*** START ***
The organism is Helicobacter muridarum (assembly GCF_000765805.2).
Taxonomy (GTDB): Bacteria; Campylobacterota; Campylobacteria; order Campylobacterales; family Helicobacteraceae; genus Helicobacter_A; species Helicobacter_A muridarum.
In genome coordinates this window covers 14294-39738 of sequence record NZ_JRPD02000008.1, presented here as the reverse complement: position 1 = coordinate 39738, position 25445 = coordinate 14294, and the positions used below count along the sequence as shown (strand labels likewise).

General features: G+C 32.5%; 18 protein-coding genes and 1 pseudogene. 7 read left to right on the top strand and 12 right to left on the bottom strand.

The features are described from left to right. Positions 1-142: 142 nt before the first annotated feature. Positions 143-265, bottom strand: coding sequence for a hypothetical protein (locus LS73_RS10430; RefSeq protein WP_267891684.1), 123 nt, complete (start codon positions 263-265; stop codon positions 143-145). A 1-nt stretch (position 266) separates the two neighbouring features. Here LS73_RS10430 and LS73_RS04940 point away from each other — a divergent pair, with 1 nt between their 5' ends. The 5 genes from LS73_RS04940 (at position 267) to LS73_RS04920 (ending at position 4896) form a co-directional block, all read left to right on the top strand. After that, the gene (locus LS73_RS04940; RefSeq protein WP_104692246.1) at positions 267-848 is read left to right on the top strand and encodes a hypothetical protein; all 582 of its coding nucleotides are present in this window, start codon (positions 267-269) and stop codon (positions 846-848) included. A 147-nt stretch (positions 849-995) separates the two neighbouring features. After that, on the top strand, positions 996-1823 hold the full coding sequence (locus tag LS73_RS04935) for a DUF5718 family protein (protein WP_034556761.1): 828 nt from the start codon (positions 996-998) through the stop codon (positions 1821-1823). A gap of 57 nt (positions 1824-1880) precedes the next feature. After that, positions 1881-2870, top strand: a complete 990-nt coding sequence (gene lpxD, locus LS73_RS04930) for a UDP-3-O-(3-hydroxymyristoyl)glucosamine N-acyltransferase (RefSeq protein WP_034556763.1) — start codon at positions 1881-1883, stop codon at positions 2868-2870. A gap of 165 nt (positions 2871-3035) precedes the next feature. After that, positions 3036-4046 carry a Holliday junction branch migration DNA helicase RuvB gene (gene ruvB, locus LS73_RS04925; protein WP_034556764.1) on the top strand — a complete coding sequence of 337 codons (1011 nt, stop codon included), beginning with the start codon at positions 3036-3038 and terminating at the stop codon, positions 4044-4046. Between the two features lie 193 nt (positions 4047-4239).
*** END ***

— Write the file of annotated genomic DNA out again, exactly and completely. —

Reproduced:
The organism is Helicobacter muridarum (assembly GCF_000765805.2).
Taxonomy (GTDB): Bacteria; Campylobacterota; Campylobacteria; order Campylobacterales; family Helicobacteraceae; genus Helicobacter_A; species Helicobacter_A muridarum.
In genome coordinates this window covers 14294-39738 of sequence record NZ_JRPD02000008.1, presented here as the reverse complement: position 1 = coordinate 39738, position 25445 = coordinate 14294, and the positions used below count along the sequence as shown (strand labels likewise).

General features: G+C 32.5%; 18 protein-coding genes and 1 pseudogene. 7 read left to right on the top strand and 12 right to left on the bottom strand.

The features are described from left to right. Positions 1-142: 142 nt before the first annotated feature. Positions 143-265, bottom strand: coding sequence for a hypothetical protein (locus LS73_RS10430; RefSeq protein WP_267891684.1), 123 nt, complete (start codon positions 263-265; stop codon positions 143-145). A 1-nt stretch (position 266) separates the two neighbouring features. Here LS73_RS10430 and LS73_RS04940 point away from each other — a divergent pair, with 1 nt between their 5' ends. The 5 genes from LS73_RS04940 (at position 267) to LS73_RS04920 (ending at position 4896) form a co-directional block, all read left to right on the top strand. After that, the gene (locus LS73_RS04940; RefSeq protein WP_104692246.1) at positions 267-848 is read left to right on the top strand and encodes a hypothetical protein; all 582 of its coding nucleotides are present in this window, start codon (positions 267-269) and stop codon (positions 846-848) included. A 147-nt stretch (positions 849-995) separates the two neighbouring features. After that, on the top strand, positions 996-1823 hold the full coding sequence (locus tag LS73_RS04935) for a DUF5718 family protein (protein WP_034556761.1): 828 nt from the start codon (positions 996-998) through the stop codon (positions 1821-1823). A gap of 57 nt (positions 1824-1880) precedes the next feature. After that, positions 1881-2870, top strand: a complete 990-nt coding sequence (gene lpxD, locus LS73_RS04930) for a UDP-3-O-(3-hydroxymyristoyl)glucosamine N-acyltransferase (RefSeq protein WP_034556763.1) — start codon at positions 1881-1883, stop codon at positions 2868-2870. A gap of 165 nt (positions 2871-3035) precedes the next feature. After that, positions 3036-4046 carry a Holliday junction branch migration DNA helicase RuvB gene (gene ruvB, locus LS73_RS04925; protein WP_034556764.1) on the top strand — a complete coding sequence of 337 codons (1011 nt, stop codon included), beginning with the start codon at positions 3036-3038 and terminating at the stop codon, positions 4044-4046. Between the two features lie 193 nt (positions 4047-4239).